Jordan Spieth: Open failure wipes millions off Under Armour value

Jordan Spieth
In the minutes after Spieth's missed putt on the 18th hole at The Open, Under Armour's share price fell

It seems almost surreal that a missed putt on a golf course in Scotland could knock £90m off a company's value some 3,000 miles away in New York.

But moments after Jordan Spieth narrowly missed on the final hole of The Open Championship at St Andrews the shares of Under Armour - his sole clothing sponsor - fell in value.

Spieth, 21, was closing in on golfing greatness. A win at The Open would have secured the sport's third major title of the year with one to play - a feat not achieved since 1953 - and an unprecedented Grand Slam of the calendar's four majors was on.

But as his putt slid by the hole, resulting in him missing out on the play-off later won by compatriot Zach Johnson, investors moved to sell shares in the sports brand.

A graph of Under Armour's share price
The fall in price (circled), saw Under Armour's value slip briefly below $89 a share - and on Tuesday they fell further

Exactly what happened?

The complexity of share price movement means no single factor or occurrence can be definitely identified as having caused fluctuations.

But shares in Under Armour - traded on the New York Stock Exchange - fell from a price of $89.46 six minutes before the putt to $88.79 minutes after his par.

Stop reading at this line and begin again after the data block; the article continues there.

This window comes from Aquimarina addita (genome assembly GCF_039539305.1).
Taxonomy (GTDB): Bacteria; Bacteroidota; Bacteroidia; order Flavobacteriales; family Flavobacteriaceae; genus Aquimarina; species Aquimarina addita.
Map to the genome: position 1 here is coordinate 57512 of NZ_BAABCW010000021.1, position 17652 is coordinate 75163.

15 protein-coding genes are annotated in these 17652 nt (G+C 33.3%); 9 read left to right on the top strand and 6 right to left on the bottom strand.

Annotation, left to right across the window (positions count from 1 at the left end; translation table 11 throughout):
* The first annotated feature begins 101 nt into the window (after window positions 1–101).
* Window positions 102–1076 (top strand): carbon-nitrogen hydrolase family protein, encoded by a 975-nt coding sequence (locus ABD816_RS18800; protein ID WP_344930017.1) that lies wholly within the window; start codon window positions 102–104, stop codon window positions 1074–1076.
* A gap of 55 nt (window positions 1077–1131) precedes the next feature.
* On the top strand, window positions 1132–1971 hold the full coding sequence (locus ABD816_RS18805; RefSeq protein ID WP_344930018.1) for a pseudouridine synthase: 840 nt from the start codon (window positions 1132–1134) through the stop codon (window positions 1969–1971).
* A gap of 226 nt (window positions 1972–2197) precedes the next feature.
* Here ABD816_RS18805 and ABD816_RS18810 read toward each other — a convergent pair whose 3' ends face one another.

The fall of 67c will be of little concern to a company worth about $19bn (£12bn). But multiplied by roughly 215 million shares in issue, the drop still represents a decrease in the company's value of about $140m (£90m).

However, don't feel too sorry for investors in Under Armour. The shares have risen by almost 50% in the past 12 months.

BBC live text commentary The Open
The BBC live text commentary captured the miss, with Under Arrmour shares falling to $88.79 three minutes later

Why do Under Armour feel Spieth's loss?

Under Armour began their sponsorship of Spieth in 2013 but signed him up to a 10-year deal earlier this year, stipulating that he must be head-to-toe in branded clothing for events. The deal was timely for the firm as the Texan soon claimed the Masters and US Open titles.

Had he won a third major, interest in him would have soared. Had he then completed golf's first clean sweep at the US PGA Championship in August, his status would have reached incredible heights - excellent news for Under Armour.

"Had he been on for the fourth, the hype would have been through the roof," said sponsorship and marketing consultant Nigel Currie. "He'd have been on a level higher than Tiger Woods at the same age.

"It would had have been something they as a brand could only have just dreamed about. To have that level of dominance in golf is unthinkable. It takes the whole thing to a new level.

"The share price growth may have been in expectation of that. I guess now it's just returning to a normal level."

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